The Roundabout Debate: Swift+Dyer v. Massengale+Dover

Circular Intersections We Love.
Or Don’t.

A dialogue around shaping urban space with circular intersections.

This dialogue begins with transportation engineer, Peter Swift, talking through the taxonomy of circular intersections: traffic circles, roundabouts, modern roundabouts and the circus, which informs urban context.

Then urban designers John Massengale, Victor Dover, and Geoff Dyer join in, and each give examples of one circular intersection they love, one they dislike, and the reasons why. Some of them might argue that the best roundabouts in North America are squares, which is where a debate may begin. A Savannah square, for instance, may be used to argue that just as the design of a room shouldn’t be limited to a rectangle, the design of a roundabout shouldn’t be limited to a circle. It’s an essential difference between an engineering approach and an urban design approach. In urban design the form should be a choice, not the determinant. But the transportation planning side begs to consider operational thresholds.

Peter Swift is a transportation planner, engineer, co-author of the ITE/CNU’s Designing Walkable Urban Thoroughfares, and author of the pedestrian-friendly street design portion of the APA’s Planning and Urban Design Standards. A professional engineer in several states, he’s written a number of papers that have been pivotal to Complete Streets design, exploring both residential street typology and injury accident frequency. The owner of Swift and Associates, Peter’s been working within civil and traffic engineering and urban design for 40 years, twenty-five in his own business and two years in Iraq as the Director of Town Planning for a U.S. company.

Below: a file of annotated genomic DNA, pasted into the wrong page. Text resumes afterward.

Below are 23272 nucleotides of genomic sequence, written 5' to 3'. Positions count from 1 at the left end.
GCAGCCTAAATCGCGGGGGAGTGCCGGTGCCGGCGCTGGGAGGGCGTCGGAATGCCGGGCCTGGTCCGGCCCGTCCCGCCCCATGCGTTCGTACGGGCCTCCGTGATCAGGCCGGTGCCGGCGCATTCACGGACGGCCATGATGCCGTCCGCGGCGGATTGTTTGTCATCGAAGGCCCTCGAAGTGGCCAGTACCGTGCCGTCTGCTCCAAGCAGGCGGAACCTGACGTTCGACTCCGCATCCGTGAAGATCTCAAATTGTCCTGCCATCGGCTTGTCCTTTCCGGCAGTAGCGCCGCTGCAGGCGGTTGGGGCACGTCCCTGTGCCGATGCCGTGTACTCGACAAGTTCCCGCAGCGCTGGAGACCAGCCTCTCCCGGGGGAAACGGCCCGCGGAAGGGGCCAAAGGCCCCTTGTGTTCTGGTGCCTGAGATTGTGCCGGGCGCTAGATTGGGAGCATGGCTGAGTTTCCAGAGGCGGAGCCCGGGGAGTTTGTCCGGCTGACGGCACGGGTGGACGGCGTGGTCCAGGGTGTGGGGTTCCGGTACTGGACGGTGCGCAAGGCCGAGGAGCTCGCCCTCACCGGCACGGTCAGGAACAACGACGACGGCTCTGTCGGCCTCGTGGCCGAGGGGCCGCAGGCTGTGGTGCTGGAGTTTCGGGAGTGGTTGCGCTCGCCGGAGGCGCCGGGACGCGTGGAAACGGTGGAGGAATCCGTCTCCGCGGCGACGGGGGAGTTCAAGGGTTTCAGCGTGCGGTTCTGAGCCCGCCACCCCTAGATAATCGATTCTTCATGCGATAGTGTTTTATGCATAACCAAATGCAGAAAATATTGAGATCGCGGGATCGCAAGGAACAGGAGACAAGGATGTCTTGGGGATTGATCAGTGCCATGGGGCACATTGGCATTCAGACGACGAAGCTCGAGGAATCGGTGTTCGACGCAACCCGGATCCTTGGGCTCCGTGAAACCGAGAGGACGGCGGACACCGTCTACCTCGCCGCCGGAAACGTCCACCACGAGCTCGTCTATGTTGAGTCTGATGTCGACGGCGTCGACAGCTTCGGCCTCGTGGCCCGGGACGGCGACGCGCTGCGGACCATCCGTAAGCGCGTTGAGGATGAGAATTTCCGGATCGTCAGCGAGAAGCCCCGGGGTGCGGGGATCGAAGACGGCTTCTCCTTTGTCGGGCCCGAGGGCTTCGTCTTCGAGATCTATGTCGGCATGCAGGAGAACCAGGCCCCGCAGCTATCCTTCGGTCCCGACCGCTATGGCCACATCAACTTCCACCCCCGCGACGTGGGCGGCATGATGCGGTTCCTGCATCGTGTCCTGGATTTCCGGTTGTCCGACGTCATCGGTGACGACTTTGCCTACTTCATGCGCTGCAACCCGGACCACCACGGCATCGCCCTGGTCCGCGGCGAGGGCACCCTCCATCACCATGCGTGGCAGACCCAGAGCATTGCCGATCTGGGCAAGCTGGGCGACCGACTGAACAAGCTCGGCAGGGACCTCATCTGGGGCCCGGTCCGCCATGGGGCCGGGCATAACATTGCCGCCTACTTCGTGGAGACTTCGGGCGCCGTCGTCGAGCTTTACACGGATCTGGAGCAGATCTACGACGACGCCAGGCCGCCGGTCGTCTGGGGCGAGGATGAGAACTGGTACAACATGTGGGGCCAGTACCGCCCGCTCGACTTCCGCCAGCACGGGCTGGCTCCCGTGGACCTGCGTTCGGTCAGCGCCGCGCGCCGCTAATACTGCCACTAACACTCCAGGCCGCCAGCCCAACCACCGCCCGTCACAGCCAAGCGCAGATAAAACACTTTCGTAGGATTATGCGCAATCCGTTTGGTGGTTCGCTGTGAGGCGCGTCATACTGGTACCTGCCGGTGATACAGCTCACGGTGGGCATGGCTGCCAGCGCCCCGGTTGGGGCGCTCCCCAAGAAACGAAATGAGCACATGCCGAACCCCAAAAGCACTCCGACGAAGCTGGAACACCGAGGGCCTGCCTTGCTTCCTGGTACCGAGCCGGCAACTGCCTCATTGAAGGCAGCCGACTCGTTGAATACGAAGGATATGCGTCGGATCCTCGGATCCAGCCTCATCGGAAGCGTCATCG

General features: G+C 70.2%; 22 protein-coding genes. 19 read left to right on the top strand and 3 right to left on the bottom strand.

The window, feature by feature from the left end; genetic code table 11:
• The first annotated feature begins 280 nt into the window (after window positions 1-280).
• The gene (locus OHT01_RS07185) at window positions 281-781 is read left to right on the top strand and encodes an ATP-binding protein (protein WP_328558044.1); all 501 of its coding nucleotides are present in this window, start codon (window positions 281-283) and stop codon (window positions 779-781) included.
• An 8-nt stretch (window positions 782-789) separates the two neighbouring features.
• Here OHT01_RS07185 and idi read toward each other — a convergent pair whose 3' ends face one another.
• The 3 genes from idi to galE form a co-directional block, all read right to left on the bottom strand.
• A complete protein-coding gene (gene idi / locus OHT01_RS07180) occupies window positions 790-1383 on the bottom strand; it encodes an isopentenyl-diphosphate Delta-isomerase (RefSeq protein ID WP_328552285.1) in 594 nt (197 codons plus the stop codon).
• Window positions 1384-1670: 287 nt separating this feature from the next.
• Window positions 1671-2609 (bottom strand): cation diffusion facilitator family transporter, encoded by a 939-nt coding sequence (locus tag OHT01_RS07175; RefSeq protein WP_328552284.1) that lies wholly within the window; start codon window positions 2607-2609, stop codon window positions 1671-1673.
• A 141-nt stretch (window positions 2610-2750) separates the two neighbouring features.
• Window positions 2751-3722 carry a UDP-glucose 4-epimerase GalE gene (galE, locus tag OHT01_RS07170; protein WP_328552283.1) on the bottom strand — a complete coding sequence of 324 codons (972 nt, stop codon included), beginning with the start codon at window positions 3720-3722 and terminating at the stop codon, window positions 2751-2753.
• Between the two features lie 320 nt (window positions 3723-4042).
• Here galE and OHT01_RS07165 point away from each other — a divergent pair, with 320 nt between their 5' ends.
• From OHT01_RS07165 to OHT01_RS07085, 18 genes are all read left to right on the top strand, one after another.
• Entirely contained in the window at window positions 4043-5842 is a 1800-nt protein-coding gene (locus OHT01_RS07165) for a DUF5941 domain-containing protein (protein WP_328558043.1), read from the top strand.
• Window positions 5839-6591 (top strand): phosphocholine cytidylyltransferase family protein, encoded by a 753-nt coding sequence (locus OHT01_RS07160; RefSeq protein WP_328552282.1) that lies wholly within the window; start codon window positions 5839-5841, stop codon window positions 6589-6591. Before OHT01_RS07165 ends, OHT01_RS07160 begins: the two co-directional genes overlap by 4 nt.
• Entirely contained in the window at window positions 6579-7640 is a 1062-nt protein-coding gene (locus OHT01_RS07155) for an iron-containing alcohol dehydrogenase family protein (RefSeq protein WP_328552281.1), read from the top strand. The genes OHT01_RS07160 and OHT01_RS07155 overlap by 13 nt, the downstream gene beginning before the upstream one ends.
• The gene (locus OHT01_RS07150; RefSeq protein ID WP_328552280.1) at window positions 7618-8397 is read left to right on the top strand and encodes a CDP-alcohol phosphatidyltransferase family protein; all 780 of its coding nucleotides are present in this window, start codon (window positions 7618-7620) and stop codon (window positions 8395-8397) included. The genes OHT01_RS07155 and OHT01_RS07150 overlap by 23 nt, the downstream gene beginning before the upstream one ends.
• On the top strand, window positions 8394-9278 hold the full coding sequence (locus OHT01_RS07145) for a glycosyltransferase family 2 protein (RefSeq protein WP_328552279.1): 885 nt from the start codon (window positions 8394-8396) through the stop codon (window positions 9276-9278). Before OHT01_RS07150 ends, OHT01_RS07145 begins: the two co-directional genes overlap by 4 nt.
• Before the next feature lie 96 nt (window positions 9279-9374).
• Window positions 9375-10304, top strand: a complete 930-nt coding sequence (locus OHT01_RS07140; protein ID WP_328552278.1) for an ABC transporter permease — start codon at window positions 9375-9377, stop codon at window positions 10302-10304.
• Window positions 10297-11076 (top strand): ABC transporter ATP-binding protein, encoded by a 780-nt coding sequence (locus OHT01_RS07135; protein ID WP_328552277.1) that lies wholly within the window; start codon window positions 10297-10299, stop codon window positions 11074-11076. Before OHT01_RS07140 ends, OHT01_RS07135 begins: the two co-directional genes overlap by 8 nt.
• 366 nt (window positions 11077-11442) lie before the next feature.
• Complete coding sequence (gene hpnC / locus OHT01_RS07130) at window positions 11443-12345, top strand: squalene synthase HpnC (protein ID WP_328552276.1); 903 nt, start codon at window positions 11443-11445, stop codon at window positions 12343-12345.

Geoff Dyer is Director of Design for the City of Lafayette, Louisiana Downtown Development Authority. A professional Urban Designer, Geoff was previously the Principal and Director of Design for PlaceMakers LLC, and PlaceMakers Canada Inc. He is a regular educator, lecturer, and writer on the subject of sustainable urbanism, urban design, and alternative land use regulations and development standards – particularly form based codes and the SmartCode. He’s a regular PlaceShakers blogger. To date he has completed over 80 projects in 18 U.S. States and 4 Canadian Provinces as a professional, principal urban designer.

Victor Dover serves as principal-in-charge for many of Dover, Kohl & Partners design and planning projects. He has led more than 100 charrettes. Victor lectures widely around the nation on the topics of livable communities and sustainable development, and was national chair of the Congress for the New Urbanism (CNU) from 2010 to 2012. He recently coauthored, with John Massengale, the highly anticipated book Street Design: The Secret to Great Cities and Towns (Wiley 2014).

John Massengale is an international thought leader on the connections between urban design, architecture, placemaking, and walkability. Co-author with Victor Dover of Street Design: The Secret to Great Cities and Towns, he has won awards for architecture, urbanism, historic preservation and architectural history. Massengale is a Board member of the Congress for the New Urbanism (CNU), the founding chair of CNU New York, and a former director of the Institute of Classical Architecture & Art. Massengale has taught architecture and urban design studios at the University of Miami School of Architecture and the University of Notre Dame School of Architecture. With Robert A. M. Stern, he was coauthor of New York 1900: Metropolitan Architecture and Urbanism 1890–1915 and The Anglo-American Suburb.